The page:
Key Laboratory of Prataculture Grassland Resources

Hohhot, China

Key Laboratory of Prataculture Grassland Resources

Hohhot, China
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Yuan S.,Inner Mongolia Agricultural University | Yuan S.,Key Laboratory of Prataculture Grassland Resources | Fu H.,Inner Mongolia Agricultural University | Fu H.,Key Laboratory of Prataculture Grassland Resources | And 6 more authors.
Shengtai Xuebao/ Acta Ecologica Sinica | Year: 2017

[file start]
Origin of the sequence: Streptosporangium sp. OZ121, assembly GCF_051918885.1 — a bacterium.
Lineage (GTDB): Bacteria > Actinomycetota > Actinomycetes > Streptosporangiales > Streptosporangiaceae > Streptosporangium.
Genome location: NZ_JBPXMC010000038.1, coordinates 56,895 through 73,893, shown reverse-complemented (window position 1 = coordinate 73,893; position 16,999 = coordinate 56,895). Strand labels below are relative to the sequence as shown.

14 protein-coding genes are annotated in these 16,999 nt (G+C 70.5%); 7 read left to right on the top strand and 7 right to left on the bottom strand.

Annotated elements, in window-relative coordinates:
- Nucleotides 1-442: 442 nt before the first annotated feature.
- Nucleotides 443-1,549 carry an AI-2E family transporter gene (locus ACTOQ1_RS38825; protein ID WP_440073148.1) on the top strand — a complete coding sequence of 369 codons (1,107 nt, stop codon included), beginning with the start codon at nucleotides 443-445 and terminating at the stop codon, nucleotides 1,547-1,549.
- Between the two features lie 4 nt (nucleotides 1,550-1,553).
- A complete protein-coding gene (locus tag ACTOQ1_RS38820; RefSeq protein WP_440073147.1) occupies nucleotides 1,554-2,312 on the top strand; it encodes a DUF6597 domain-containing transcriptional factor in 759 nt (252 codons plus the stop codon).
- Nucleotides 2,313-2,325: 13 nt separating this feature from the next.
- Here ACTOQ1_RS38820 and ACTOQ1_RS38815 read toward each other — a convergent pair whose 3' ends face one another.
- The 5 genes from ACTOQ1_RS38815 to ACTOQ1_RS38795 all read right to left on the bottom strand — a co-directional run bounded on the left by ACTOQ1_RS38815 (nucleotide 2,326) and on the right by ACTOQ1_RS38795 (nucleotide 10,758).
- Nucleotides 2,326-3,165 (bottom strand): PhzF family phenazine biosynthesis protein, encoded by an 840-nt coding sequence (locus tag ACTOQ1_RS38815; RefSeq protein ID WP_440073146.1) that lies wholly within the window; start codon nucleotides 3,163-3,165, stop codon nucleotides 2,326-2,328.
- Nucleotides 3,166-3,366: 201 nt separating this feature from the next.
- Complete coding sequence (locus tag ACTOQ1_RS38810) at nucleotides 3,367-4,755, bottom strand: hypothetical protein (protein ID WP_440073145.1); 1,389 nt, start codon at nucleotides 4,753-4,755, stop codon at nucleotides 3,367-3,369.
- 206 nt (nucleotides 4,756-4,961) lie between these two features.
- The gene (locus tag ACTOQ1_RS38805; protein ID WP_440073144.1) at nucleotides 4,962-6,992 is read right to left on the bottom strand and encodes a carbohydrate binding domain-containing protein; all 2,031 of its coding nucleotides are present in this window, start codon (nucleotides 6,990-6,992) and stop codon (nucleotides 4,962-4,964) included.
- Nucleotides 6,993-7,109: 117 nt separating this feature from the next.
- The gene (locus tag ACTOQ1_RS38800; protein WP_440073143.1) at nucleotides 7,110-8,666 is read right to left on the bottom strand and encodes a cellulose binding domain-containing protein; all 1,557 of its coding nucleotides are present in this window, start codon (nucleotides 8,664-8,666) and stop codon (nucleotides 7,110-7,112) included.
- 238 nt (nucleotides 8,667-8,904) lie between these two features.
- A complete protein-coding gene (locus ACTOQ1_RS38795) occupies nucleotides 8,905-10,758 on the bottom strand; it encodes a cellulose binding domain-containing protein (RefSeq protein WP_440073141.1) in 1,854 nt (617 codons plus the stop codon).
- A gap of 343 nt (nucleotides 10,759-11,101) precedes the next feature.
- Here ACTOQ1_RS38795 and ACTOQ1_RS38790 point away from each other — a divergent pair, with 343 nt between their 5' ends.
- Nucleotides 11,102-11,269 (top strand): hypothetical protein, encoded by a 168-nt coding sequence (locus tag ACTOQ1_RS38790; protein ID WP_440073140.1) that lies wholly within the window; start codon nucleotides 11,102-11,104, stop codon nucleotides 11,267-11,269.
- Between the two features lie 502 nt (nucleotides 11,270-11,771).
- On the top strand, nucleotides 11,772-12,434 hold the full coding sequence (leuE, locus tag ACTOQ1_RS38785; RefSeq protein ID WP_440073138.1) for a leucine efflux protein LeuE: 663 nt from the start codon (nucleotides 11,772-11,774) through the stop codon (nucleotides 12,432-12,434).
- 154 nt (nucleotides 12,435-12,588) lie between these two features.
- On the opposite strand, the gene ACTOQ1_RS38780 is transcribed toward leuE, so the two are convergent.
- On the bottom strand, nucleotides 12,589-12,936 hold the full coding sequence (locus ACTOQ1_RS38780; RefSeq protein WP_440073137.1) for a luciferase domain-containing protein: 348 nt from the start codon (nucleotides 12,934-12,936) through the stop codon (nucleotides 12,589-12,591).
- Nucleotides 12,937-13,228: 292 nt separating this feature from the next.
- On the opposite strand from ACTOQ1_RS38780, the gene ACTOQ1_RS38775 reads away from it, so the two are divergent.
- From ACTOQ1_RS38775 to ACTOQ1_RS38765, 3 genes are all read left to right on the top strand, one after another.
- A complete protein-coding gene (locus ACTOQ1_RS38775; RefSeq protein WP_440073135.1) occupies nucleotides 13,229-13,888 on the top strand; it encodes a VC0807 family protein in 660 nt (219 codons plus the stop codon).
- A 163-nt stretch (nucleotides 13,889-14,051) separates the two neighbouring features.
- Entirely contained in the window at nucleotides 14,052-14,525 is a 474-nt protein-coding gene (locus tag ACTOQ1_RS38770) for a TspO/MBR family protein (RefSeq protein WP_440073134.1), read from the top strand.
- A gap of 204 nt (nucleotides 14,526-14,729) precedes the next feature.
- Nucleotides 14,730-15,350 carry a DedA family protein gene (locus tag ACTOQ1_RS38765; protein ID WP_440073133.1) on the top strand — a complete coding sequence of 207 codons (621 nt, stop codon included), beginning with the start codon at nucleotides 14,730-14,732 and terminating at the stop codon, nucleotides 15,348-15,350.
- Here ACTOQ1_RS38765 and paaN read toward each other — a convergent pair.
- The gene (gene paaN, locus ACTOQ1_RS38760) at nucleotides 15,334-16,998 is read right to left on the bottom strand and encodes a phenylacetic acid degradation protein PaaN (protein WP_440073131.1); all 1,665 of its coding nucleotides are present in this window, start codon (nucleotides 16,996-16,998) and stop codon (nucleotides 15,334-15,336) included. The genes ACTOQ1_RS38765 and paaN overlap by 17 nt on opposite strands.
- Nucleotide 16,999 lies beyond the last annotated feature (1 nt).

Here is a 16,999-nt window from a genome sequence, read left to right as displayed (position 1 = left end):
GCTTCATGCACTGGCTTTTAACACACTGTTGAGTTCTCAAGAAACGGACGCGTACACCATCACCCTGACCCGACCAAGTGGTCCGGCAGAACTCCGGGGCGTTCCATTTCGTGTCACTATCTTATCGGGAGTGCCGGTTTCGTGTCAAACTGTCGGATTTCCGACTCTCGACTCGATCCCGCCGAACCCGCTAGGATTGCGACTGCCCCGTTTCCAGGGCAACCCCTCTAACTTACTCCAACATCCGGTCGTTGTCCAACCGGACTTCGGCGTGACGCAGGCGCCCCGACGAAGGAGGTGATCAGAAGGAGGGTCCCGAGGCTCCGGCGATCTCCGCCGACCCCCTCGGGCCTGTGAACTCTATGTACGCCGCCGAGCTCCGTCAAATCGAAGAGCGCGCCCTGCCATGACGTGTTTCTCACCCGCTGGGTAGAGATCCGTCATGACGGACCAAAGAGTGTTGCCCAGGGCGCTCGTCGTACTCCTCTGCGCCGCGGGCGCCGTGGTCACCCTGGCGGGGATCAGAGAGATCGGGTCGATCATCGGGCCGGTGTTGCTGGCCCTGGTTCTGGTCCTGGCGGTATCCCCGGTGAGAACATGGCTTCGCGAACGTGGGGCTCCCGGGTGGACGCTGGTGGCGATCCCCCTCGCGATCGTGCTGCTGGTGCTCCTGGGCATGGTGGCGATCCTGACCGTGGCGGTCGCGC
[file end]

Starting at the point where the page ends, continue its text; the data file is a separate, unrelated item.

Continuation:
Livestock grazing is one of the primary causes of disturbances to grassland ecosystems. Ecosystems pay dramatic ecological costs in terms of their composition, structure, and function because of overgrazing. These costs included decreases in plant biomass, reductions in species richness and the number of high quality forage species, and increases in the numbers of toxic species and the percentage of bare ground, as well as changes to the physical and chemical properties of their soil. Livestock grazing has an effect not only on plants and soil, but also on small mammals. Many studies have suggested that grazing affects rodents in terms of their individual conditions, breeding, population dynamics, community structure, and species diversity. These effects could be further complicated by a background of climate change. However, because of the limits of traditional statistical methods, most studies only test individual hypotheses for grazing impacts on rodents, and sofew studies test multi-hypothesis frameworks. A study was conducted from 2006 to 2011 on sites experiencing grazing exclusion, rotational-grazing, and over-grazing to investigate the effects of grazing on the population densities of dominant rodent species in Alashan, Inner Mongolia, China. Rodent species were identified and monitored Phodopusro borovskii, Cricetulus barabensis, Allocricetulus eversmanni, Meriones meridianus, Munguiculatus, and Spermophilusalaschanicus. D. sagitta, A. sibirica, and M. meridianus were found to be dominant in their local rodent communities. In addition, climate data and soil compaction, as well as the coverage, height, density, and biomass of vegetation were measured in the study areas. In this study, data on dominant rodent species population densities were combined with habitat factors to perform a multi-hypothesis test using structural equation modeling. We expected tofind which habitat factors had the greatest effects on the rodent population. The results indicated that climate conditions had direct negative effects on the population densities of D. sagitta and A. sibirica. The vegetation shield had negative effects on the population density of A. sibirica, but positive effects on that of M. meridianus. Increasing soil compaction could indirectly promote population density of A. sibirica, but directly increased the population density of M. eridianus. The vegetation shield had the greatest direct effect on dominant rodents, but soil compaction had the most indirect effects. These results suggest that the population dynamics of dominance in desert rodent species have been driven by many processes, and that climate has been a key factor in these processes. However, the population dynamics of dominance in rodent communities has been primarily regulated by changes in grazing due to changing vegetation cover. © 2017, Ecological Society of China. All rights reserved.